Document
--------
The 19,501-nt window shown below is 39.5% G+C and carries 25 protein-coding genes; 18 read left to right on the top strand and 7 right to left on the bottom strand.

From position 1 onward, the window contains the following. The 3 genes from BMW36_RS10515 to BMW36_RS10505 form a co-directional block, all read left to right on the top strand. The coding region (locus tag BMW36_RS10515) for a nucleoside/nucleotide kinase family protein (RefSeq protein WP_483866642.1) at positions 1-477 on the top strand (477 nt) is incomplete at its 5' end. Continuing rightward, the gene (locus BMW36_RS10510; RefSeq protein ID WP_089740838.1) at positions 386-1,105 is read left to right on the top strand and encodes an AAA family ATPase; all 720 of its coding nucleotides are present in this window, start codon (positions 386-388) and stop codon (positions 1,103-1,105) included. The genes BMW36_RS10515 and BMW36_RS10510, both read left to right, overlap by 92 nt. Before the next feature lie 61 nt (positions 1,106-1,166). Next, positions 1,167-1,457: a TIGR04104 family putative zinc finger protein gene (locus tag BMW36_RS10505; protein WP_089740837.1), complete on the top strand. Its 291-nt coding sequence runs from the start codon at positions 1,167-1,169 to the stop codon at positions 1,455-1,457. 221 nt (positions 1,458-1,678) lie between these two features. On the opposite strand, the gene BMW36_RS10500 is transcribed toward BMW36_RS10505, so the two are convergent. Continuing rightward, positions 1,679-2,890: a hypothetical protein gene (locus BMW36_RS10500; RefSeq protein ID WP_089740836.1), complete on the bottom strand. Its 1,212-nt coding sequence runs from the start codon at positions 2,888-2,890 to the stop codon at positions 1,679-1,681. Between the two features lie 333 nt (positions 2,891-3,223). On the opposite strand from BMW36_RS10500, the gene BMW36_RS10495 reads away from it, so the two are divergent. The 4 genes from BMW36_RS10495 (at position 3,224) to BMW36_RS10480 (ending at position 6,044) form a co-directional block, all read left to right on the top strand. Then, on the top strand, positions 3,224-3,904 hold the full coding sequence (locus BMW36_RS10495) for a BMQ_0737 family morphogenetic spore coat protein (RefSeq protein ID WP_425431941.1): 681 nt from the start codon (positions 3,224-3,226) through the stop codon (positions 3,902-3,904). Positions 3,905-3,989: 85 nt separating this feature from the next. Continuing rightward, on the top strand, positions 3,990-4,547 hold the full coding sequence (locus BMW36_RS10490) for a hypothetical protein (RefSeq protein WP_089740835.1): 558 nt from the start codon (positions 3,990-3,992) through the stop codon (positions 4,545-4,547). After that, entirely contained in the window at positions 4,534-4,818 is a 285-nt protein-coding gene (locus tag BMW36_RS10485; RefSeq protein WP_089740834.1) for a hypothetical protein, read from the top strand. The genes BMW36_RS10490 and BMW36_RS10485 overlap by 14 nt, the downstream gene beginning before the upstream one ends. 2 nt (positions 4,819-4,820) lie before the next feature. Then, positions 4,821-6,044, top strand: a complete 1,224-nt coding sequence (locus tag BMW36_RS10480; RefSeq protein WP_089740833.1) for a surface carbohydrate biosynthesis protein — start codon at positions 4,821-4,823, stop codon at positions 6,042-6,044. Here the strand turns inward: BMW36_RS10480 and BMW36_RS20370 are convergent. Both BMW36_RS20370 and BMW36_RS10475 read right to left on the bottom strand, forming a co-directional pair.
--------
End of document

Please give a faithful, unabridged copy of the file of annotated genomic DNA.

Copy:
The 19,501-nt window shown below is 39.5% G+C and carries 25 protein-coding genes; 18 read left to right on the top strand and 7 right to left on the bottom strand.

From position 1 onward, the window contains the following. The 3 genes from BMW36_RS10515 to BMW36_RS10505 form a co-directional block, all read left to right on the top strand. The coding region (locus tag BMW36_RS10515) for a nucleoside/nucleotide kinase family protein (RefSeq protein WP_483866642.1) at positions 1-477 on the top strand (477 nt) is incomplete at its 5' end. Continuing rightward, the gene (locus BMW36_RS10510; RefSeq protein ID WP_089740838.1) at positions 386-1,105 is read left to right on the top strand and encodes an AAA family ATPase; all 720 of its coding nucleotides are present in this window, start codon (positions 386-388) and stop codon (positions 1,103-1,105) included. The genes BMW36_RS10515 and BMW36_RS10510, both read left to right, overlap by 92 nt. Before the next feature lie 61 nt (positions 1,106-1,166). Next, positions 1,167-1,457: a TIGR04104 family putative zinc finger protein gene (locus tag BMW36_RS10505; protein WP_089740837.1), complete on the top strand. Its 291-nt coding sequence runs from the start codon at positions 1,167-1,169 to the stop codon at positions 1,455-1,457. 221 nt (positions 1,458-1,678) lie between these two features. On the opposite strand, the gene BMW36_RS10500 is transcribed toward BMW36_RS10505, so the two are convergent. Continuing rightward, positions 1,679-2,890: a hypothetical protein gene (locus BMW36_RS10500; RefSeq protein ID WP_089740836.1), complete on the bottom strand. Its 1,212-nt coding sequence runs from the start codon at positions 2,888-2,890 to the stop codon at positions 1,679-1,681. Between the two features lie 333 nt (positions 2,891-3,223). On the opposite strand from BMW36_RS10500, the gene BMW36_RS10495 reads away from it, so the two are divergent. The 4 genes from BMW36_RS10495 (at position 3,224) to BMW36_RS10480 (ending at position 6,044) form a co-directional block, all read left to right on the top strand. Then, on the top strand, positions 3,224-3,904 hold the full coding sequence (locus BMW36_RS10495) for a BMQ_0737 family morphogenetic spore coat protein (RefSeq protein ID WP_425431941.1): 681 nt from the start codon (positions 3,224-3,226) through the stop codon (positions 3,902-3,904). Positions 3,905-3,989: 85 nt separating this feature from the next. Continuing rightward, on the top strand, positions 3,990-4,547 hold the full coding sequence (locus BMW36_RS10490) for a hypothetical protein (RefSeq protein WP_089740835.1): 558 nt from the start codon (positions 3,990-3,992) through the stop codon (positions 4,545-4,547). After that, entirely contained in the window at positions 4,534-4,818 is a 285-nt protein-coding gene (locus tag BMW36_RS10485; RefSeq protein WP_089740834.1) for a hypothetical protein, read from the top strand. The genes BMW36_RS10490 and BMW36_RS10485 overlap by 14 nt, the downstream gene beginning before the upstream one ends. 2 nt (positions 4,819-4,820) lie before the next feature. Then, positions 4,821-6,044, top strand: a complete 1,224-nt coding sequence (locus tag BMW36_RS10480; RefSeq protein WP_089740833.1) for a surface carbohydrate biosynthesis protein — start codon at positions 4,821-4,823, stop codon at positions 6,042-6,044. Here the strand turns inward: BMW36_RS10480 and BMW36_RS20370 are convergent. Both BMW36_RS20370 and BMW36_RS10475 read right to left on the bottom strand, forming a co-directional pair.